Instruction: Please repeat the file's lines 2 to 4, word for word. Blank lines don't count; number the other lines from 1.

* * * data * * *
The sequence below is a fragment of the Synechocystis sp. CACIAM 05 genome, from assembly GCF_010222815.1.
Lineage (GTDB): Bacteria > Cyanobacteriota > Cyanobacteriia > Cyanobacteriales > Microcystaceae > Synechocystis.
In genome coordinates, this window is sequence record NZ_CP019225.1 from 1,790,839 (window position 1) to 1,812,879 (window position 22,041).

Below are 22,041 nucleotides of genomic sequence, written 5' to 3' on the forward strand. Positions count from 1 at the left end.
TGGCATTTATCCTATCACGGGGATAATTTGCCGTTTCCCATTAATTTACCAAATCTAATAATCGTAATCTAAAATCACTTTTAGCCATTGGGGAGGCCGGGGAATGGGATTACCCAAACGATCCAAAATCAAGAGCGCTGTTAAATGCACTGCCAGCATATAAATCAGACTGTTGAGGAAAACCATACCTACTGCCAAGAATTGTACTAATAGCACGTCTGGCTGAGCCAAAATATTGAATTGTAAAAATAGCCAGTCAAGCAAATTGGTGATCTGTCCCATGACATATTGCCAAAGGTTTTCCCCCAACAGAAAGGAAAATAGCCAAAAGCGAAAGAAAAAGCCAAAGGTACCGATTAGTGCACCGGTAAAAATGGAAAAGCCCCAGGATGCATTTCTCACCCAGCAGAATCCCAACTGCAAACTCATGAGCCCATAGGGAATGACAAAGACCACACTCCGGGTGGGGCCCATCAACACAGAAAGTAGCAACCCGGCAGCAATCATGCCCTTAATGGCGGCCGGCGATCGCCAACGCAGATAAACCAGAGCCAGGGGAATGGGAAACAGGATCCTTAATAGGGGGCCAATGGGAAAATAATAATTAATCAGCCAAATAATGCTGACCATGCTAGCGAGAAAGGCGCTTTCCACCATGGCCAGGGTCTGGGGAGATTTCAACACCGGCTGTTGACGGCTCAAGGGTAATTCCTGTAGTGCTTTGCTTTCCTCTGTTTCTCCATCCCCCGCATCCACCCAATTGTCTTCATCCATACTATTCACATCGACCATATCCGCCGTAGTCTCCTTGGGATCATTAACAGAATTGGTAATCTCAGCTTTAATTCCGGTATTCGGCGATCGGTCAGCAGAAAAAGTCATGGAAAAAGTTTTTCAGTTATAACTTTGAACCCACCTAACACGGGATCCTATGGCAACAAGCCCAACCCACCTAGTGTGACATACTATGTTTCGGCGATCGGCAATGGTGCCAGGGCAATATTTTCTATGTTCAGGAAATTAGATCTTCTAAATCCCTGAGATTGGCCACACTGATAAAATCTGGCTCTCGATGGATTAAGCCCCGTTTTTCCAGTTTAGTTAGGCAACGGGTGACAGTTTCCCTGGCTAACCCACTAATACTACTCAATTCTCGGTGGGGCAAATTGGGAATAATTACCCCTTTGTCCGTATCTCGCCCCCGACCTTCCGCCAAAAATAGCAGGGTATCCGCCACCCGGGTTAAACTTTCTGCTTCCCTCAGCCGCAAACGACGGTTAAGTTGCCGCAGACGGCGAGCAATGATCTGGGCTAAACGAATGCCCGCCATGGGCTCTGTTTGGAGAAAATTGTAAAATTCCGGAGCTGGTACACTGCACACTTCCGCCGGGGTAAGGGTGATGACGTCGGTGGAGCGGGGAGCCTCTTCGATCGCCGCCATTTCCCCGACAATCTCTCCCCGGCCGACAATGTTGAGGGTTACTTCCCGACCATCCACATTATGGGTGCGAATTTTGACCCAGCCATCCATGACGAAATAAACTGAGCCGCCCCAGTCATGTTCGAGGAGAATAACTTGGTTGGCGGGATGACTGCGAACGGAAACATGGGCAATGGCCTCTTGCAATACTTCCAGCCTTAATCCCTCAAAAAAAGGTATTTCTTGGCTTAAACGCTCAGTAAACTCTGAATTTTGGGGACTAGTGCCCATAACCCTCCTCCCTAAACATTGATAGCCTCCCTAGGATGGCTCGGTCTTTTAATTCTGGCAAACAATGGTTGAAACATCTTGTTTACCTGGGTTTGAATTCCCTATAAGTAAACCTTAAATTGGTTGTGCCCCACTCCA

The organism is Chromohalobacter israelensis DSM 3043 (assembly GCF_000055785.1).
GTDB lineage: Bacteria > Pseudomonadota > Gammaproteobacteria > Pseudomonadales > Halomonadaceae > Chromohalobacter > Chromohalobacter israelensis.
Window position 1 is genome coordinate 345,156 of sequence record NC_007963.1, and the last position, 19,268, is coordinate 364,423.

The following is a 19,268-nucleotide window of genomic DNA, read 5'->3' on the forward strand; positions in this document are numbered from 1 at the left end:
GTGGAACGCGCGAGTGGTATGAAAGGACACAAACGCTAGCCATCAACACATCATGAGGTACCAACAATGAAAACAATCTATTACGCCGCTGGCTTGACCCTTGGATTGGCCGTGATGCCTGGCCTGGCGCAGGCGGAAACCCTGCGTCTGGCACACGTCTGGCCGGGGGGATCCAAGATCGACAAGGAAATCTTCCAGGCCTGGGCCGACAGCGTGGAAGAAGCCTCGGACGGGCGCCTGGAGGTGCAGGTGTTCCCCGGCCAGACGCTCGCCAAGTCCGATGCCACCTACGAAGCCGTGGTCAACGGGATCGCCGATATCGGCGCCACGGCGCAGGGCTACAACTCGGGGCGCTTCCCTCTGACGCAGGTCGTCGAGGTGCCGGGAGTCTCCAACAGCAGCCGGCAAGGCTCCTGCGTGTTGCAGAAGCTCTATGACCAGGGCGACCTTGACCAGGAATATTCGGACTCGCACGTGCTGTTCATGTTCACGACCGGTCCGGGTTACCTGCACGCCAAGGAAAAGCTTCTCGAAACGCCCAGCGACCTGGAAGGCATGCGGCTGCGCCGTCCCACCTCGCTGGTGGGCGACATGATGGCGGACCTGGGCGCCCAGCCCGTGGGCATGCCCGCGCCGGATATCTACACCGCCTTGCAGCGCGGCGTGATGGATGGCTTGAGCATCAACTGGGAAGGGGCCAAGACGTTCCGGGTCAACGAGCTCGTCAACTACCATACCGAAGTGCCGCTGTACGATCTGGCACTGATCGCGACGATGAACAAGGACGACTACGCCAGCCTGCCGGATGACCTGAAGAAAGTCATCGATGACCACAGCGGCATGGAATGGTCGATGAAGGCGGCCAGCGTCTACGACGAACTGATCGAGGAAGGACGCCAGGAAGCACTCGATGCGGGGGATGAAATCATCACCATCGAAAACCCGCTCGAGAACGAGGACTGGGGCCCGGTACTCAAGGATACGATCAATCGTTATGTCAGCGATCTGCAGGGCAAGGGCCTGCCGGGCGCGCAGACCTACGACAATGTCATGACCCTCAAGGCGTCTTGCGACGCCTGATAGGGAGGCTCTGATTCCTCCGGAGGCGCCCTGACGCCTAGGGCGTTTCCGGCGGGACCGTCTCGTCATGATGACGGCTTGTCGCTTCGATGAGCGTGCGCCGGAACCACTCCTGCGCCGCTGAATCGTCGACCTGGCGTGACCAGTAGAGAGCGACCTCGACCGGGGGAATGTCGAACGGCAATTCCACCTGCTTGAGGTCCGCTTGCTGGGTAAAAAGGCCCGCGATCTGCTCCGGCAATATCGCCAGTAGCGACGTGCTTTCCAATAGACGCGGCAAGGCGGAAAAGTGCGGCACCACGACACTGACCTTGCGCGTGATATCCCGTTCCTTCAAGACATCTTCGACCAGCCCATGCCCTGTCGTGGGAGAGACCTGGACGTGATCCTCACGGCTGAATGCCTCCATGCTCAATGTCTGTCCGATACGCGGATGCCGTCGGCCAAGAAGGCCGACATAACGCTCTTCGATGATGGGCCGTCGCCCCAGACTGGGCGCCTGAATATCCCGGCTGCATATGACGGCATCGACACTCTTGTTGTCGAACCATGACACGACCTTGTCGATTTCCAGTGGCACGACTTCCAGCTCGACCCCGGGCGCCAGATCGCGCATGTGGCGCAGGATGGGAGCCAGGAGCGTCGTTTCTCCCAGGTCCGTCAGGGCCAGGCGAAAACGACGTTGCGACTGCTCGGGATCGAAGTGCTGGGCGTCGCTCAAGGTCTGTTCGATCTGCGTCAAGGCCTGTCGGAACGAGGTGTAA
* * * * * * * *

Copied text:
Lineage (GTDB): Bacteria > Cyanobacteriota > Cyanobacteriia > Cyanobacteriales > Microcystaceae > Synechocystis.
In genome coordinates, this window is sequence record NZ_CP019225.1 from 1,790,839 (window position 1) to 1,812,879 (window position 22,041).

Below are 22,041 nucleotides of genomic sequence, written 5' to 3' on the forward strand. Positions count from 1 at the left end.